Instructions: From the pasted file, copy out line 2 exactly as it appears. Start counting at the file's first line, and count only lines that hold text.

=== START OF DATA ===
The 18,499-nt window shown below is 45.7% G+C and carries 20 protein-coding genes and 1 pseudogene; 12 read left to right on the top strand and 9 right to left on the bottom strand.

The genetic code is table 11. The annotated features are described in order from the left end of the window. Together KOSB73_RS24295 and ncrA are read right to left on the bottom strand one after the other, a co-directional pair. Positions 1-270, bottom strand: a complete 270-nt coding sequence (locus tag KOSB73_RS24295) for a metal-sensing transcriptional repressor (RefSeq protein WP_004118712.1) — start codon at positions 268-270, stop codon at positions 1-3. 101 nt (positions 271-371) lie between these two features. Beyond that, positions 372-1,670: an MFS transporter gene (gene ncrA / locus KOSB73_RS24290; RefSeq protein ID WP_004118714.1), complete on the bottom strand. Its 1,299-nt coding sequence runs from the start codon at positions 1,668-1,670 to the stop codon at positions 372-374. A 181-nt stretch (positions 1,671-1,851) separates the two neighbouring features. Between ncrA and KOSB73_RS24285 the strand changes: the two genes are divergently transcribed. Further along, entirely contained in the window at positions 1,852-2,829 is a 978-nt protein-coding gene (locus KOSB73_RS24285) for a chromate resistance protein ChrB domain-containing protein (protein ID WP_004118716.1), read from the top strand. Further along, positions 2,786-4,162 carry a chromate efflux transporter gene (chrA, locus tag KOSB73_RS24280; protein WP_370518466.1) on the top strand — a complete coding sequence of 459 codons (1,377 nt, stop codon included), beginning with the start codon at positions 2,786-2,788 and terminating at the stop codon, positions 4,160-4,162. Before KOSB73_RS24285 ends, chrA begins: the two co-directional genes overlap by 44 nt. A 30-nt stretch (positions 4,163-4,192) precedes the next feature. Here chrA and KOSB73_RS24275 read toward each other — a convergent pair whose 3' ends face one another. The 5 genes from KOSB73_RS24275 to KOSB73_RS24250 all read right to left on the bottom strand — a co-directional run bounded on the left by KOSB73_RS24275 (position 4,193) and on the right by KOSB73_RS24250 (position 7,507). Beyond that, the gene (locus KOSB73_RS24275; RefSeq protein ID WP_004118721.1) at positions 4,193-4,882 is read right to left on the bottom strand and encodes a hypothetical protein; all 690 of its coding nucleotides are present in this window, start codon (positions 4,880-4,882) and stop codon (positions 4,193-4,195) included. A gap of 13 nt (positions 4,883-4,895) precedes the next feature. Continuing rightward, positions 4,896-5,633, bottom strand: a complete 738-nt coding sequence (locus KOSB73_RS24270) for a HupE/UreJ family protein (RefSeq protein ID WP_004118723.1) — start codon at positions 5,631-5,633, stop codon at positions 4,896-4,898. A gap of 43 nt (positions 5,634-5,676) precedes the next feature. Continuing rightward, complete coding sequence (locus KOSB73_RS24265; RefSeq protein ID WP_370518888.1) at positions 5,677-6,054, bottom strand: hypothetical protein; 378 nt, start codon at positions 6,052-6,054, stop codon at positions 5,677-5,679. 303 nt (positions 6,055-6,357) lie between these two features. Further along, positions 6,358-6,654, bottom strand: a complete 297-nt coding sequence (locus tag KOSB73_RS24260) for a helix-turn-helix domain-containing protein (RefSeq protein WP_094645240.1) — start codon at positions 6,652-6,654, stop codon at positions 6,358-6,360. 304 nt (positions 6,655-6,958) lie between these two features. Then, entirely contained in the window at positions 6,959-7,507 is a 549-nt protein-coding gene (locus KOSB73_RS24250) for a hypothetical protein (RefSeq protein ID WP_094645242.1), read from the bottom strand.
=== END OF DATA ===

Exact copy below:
The genetic code is table 11. The annotated features are described in order from the left end of the window. Together KOSB73_RS24295 and ncrA are read right to left on the bottom strand one after the other, a co-directional pair. Positions 1-270, bottom strand: a complete 270-nt coding sequence (locus tag KOSB73_RS24295) for a metal-sensing transcriptional repressor (RefSeq protein WP_004118712.1) — start codon at positions 268-270, stop codon at positions 1-3. 101 nt (positions 271-371) lie between these two features. Beyond that, positions 372-1,670: an MFS transporter gene (gene ncrA / locus KOSB73_RS24290; RefSeq protein ID WP_004118714.1), complete on the bottom strand. Its 1,299-nt coding sequence runs from the start codon at positions 1,668-1,670 to the stop codon at positions 372-374. A 181-nt stretch (positions 1,671-1,851) separates the two neighbouring features. Between ncrA and KOSB73_RS24285 the strand changes: the two genes are divergently transcribed. Further along, entirely contained in the window at positions 1,852-2,829 is a 978-nt protein-coding gene (locus KOSB73_RS24285) for a chromate resistance protein ChrB domain-containing protein (protein ID WP_004118716.1), read from the top strand. Further along, positions 2,786-4,162 carry a chromate efflux transporter gene (chrA, locus tag KOSB73_RS24280; protein WP_370518466.1) on the top strand — a complete coding sequence of 459 codons (1,377 nt, stop codon included), beginning with the start codon at positions 2,786-2,788 and terminating at the stop codon, positions 4,160-4,162. Before KOSB73_RS24285 ends, chrA begins: the two co-directional genes overlap by 44 nt. A 30-nt stretch (positions 4,163-4,192) precedes the next feature. Here chrA and KOSB73_RS24275 read toward each other — a convergent pair whose 3' ends face one another. The 5 genes from KOSB73_RS24275 to KOSB73_RS24250 all read right to left on the bottom strand — a co-directional run bounded on the left by KOSB73_RS24275 (position 4,193) and on the right by KOSB73_RS24250 (position 7,507). Beyond that, the gene (locus KOSB73_RS24275; RefSeq protein ID WP_004118721.1) at positions 4,193-4,882 is read right to left on the bottom strand and encodes a hypothetical protein; all 690 of its coding nucleotides are present in this window, start codon (positions 4,880-4,882) and stop codon (positions 4,193-4,195) included. A gap of 13 nt (positions 4,883-4,895) precedes the next feature. Continuing rightward, positions 4,896-5,633, bottom strand: a complete 738-nt coding sequence (locus KOSB73_RS24270) for a HupE/UreJ family protein (RefSeq protein ID WP_004118723.1) — start codon at positions 5,631-5,633, stop codon at positions 4,896-4,898. A gap of 43 nt (positions 5,634-5,676) precedes the next feature. Continuing rightward, complete coding sequence (locus KOSB73_RS24265; RefSeq protein ID WP_370518888.1) at positions 5,677-6,054, bottom strand: hypothetical protein; 378 nt, start codon at positions 6,052-6,054, stop codon at positions 5,677-5,679. 303 nt (positions 6,055-6,357) lie between these two features. Further along, positions 6,358-6,654, bottom strand: a complete 297-nt coding sequence (locus tag KOSB73_RS24260) for a helix-turn-helix domain-containing protein (RefSeq protein WP_094645240.1) — start codon at positions 6,652-6,654, stop codon at positions 6,358-6,360. 304 nt (positions 6,655-6,958) lie between these two features. Then, entirely contained in the window at positions 6,959-7,507 is a 549-nt protein-coding gene (locus KOSB73_RS24250) for a hypothetical protein (RefSeq protein ID WP_094645242.1), read from the bottom strand.